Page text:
The Chicago Marathon has been cancelled due to the coronavirus pandemic, leaving the London Marathon as the only possible remaining race this year of the ‘World Major Marathons’.
Due to be held on October 11, it was announced on Monday night that the Chicago event of 45,000 runners would not be staged “out of concern for the safety of event participants, volunteers, event staff and spectators”.
It follows Berlin (originally scheduled for September 27), Boston (April 20, then September 14) and New York City (November 1) in being cancelled.
The only ‘Major Marathon’ to have taken place during 2020 was in Tokyo, in March, although that was only with elite runners and there was no mass event.
The London Marathon, which was initially scheduled for April, has already been pushed back to a possible October 4 date but there remains considerable doubt over whether it will take place, especially in its usual form.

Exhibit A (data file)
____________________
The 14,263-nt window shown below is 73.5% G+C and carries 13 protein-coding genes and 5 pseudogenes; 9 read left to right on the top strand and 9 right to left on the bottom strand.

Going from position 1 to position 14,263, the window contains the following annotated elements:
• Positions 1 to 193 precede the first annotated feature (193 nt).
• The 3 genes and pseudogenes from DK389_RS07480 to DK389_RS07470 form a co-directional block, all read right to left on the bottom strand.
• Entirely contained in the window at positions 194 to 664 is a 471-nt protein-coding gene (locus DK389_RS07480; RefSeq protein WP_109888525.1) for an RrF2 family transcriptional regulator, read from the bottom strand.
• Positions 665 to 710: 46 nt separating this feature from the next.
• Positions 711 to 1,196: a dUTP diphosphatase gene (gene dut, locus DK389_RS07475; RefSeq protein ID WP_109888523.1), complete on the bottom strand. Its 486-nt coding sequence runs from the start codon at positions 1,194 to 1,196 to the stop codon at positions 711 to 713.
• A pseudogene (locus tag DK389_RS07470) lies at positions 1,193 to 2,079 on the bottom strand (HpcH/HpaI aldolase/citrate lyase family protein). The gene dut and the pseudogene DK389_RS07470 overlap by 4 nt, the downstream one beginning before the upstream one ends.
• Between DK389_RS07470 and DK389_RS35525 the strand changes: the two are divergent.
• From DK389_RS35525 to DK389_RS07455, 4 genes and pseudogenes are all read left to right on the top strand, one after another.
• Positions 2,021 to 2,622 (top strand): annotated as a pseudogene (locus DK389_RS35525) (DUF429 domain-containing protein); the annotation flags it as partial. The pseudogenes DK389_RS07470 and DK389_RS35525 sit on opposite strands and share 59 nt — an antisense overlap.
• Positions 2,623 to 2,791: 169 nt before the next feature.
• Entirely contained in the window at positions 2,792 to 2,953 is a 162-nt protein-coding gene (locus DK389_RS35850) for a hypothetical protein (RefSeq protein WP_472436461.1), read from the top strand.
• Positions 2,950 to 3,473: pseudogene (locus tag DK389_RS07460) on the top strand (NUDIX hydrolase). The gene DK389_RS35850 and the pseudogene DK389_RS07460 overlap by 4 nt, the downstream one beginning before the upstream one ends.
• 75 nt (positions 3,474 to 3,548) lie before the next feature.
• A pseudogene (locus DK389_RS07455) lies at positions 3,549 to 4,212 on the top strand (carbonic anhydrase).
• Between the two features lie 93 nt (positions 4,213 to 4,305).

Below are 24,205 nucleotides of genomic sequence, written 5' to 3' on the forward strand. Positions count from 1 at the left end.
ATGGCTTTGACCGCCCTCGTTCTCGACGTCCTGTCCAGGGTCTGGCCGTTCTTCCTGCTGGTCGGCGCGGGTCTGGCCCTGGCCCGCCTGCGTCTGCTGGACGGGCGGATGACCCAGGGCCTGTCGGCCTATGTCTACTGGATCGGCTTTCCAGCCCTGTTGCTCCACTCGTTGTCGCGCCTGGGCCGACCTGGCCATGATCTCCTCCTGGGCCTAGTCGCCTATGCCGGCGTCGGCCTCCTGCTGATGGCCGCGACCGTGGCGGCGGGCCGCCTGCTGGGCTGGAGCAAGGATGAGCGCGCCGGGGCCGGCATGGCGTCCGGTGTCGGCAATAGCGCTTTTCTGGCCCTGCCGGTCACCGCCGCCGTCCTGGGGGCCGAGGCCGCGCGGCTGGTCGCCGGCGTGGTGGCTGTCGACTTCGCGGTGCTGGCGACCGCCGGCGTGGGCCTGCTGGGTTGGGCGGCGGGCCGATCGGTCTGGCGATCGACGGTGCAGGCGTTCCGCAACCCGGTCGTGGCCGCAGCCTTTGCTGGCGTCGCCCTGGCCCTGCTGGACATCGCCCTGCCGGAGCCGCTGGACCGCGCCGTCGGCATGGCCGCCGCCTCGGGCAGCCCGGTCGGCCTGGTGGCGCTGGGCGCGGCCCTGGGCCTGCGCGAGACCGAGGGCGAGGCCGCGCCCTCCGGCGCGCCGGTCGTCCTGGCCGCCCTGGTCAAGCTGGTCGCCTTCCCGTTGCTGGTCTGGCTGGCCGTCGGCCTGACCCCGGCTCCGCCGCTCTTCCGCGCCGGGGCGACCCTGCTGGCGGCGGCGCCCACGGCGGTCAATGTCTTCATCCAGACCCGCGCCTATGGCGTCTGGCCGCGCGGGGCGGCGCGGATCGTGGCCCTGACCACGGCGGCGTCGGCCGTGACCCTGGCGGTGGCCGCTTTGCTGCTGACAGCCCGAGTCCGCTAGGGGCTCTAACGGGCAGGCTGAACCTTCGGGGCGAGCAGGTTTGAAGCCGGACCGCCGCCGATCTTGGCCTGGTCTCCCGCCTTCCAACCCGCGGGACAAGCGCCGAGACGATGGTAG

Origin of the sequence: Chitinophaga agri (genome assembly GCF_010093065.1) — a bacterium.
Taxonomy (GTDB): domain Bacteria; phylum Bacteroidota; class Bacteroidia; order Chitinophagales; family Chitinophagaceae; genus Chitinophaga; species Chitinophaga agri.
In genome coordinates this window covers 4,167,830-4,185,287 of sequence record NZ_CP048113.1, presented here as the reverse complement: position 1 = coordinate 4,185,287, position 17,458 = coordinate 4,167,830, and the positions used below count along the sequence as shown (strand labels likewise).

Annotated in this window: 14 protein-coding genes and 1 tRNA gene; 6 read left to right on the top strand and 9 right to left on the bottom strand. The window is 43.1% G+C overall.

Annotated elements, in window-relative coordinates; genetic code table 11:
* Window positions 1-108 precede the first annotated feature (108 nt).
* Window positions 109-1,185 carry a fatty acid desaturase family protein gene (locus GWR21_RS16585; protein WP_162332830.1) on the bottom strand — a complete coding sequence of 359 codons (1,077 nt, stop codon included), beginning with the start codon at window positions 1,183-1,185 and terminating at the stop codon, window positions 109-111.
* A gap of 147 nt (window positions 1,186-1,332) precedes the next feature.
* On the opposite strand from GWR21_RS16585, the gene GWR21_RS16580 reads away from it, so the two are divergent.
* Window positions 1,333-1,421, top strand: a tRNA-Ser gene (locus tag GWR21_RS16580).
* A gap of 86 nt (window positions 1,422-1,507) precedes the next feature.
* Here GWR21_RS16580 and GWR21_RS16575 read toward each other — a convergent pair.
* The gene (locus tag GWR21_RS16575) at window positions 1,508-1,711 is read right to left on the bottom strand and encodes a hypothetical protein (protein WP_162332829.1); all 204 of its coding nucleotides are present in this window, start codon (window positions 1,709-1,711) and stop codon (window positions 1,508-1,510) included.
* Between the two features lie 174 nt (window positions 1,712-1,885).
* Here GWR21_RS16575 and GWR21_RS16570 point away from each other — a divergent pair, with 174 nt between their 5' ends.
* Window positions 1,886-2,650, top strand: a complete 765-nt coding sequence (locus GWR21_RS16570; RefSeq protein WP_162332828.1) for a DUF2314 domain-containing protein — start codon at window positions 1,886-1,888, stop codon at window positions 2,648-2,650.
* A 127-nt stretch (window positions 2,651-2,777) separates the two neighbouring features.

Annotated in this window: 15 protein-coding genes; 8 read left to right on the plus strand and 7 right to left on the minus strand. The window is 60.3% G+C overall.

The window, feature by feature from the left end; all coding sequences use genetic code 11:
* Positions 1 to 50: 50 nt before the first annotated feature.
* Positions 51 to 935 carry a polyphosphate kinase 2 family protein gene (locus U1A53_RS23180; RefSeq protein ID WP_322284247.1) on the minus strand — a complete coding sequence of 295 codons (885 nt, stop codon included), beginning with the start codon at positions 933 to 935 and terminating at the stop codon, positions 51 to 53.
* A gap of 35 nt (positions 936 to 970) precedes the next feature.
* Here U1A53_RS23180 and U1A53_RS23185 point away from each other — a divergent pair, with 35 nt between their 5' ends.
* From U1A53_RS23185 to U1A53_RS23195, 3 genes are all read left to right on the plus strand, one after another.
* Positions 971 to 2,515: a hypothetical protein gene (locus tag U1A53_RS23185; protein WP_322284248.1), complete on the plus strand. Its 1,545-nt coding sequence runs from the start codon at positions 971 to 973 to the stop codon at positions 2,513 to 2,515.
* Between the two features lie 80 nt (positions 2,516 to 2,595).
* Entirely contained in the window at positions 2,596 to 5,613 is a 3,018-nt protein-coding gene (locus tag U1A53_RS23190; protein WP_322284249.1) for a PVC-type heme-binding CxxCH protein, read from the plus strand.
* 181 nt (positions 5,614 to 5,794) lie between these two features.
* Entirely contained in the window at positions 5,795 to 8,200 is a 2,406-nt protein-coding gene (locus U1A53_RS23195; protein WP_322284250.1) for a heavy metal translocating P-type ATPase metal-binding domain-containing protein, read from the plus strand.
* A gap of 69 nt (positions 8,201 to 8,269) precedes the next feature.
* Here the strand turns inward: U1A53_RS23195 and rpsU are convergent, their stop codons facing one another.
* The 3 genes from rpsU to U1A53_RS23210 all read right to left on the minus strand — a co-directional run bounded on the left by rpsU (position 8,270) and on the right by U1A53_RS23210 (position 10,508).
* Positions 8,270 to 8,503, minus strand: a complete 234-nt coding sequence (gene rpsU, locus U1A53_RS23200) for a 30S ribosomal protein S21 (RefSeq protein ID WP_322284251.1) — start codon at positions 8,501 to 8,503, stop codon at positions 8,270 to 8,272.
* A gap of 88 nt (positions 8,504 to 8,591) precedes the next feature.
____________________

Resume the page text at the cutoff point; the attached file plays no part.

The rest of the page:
Entrants for this year’s postponed race are expected to hear on July 28 whether it will go ahead on its rearranged date and organisers are actively exploring a number of possible scenarios and adaptations.
Despite clinging to the “hope” of staging this year’s race, organisers are aware that it may even be impossible to stage the 2021 event in its usual April slot and October has been pencilled in as a potential back-up. Staging the 2021 edition over two days is also among the options.
“This is a world where the situation changes on a near daily basis and we continue to work on the logistics... and come up with innovative ideas to socially distance the event for Sunday 4 October 2020,” said Hugh Brasher, the event director.
“The only date we currently have approved for 2021 is 25 April. However, like many other event organisers, we are exploring all options for 2021 with our stakeholders.”
It is only the second time that the Chicago Marathon has been cancelled and organisers are developing plans for a virtual race experience. The first Chicago Marathon was held in 1977 and the only other cancellation was in 1987, due to the loss of a sponsor. Almost two million spectators annually line the route in Chicago for the race.